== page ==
Andrew Holness
**FILE** Prime Minister of Jamaica Andrew Holness speaks to the media on Downing Street following a meeting with British Prime Minister Theresa May and representatives of Caribbean countries on April 17, 2018 in London, England. The UK government has apologised after people from the so-called Windrush Generation, who arrived to Britain years ago as children, were now being incorrectly identified as illegal immigrants.. (Photo by Jack Taylor/Getty Images)

Jamaica is expected to earn increased revenues from overflight services as a result of the recent $17 million upgrade to the Kingston Air Traffic Control Centre (KATCC).

Speaking at the recent opening of the center, Jamaican Prime Minister Andrew Holness explained that aviation contributes billions of dollars to the country’s economy, both directly and indirectly.

“Simply by flying over our airspace, revenue is earned and we have to find ways of improving the technology and at the same time offering that service, by virtue of Jamaica’s scale, to other countries in the region that may not have what we have, so we can leverage civil aviation as an industry,” Holness said.

Meanwhile, Nari Williams-Singh, director general of the Jamaica Civil Aviation Authority (JCAA), said the additional revenue would come from accommodating more aircraft in the Jamaican airspace as a result of more efficient movement of aircraft through the country’s Flight Information Region (FIR), which is many times the size of Jamaica.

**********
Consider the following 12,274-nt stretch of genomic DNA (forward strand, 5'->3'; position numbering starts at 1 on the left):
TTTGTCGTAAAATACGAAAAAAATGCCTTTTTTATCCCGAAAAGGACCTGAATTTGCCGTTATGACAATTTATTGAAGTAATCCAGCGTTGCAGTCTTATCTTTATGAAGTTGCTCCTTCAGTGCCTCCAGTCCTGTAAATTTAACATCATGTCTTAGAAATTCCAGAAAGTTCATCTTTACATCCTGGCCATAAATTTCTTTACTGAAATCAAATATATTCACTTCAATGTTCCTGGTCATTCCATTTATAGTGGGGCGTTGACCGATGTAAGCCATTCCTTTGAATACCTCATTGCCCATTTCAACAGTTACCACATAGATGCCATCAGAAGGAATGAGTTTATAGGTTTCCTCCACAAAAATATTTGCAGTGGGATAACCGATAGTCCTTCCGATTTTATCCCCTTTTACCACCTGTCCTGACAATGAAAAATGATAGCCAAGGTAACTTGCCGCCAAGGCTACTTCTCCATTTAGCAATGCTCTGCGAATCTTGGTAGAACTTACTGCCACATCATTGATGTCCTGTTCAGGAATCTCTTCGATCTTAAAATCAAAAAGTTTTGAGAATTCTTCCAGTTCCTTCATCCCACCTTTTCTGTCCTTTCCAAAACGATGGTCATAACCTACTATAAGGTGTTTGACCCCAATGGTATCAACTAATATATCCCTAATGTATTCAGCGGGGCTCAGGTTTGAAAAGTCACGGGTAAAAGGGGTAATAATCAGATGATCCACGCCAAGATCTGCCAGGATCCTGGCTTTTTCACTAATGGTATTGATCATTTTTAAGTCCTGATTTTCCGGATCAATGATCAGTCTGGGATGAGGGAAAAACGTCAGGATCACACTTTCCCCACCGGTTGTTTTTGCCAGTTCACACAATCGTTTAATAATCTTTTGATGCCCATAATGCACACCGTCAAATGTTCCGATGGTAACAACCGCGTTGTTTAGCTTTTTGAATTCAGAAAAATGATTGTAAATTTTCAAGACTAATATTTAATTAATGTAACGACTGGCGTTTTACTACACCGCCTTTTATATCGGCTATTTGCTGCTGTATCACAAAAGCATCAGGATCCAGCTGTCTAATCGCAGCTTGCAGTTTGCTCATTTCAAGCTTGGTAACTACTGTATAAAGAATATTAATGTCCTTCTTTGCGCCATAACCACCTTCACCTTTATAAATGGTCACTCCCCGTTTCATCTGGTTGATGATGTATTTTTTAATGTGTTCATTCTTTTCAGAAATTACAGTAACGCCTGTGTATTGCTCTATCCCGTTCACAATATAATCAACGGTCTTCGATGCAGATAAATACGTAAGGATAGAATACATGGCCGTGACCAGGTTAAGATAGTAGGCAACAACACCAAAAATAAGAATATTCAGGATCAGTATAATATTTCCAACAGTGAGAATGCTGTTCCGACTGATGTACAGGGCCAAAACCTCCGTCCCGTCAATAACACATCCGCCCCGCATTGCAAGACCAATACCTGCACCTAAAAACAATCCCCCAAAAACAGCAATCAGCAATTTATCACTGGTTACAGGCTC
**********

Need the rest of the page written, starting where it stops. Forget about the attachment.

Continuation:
He pointed out that the upgrade at the KATCC is part of a larger air navigation services modernization program, which includes two new air traffic control towers at the Norman Manley and Sangster International Airports, an instrument landing system at the Sangster International Airport (SIA), an upgrade from Aeronautical Information Systems (AIS) to Aeronautical Information Management (AIM), and implementation of navigation aids — Doppler Variable Omni Range (DVORs) — which provide signals to aircraft to navigate to a particular point at the Norman Manley and Sangster airports.

“It’s really part of a process, and with aviation technology consistently changing, we have to be at least at the cutting edge, if not ahead of the curve, to ensure that we can continue to provide a safe and reliable service,” Williams-Singh said.

WI Guest Author

This correspondent is a guest contributor to The Washington Informer.

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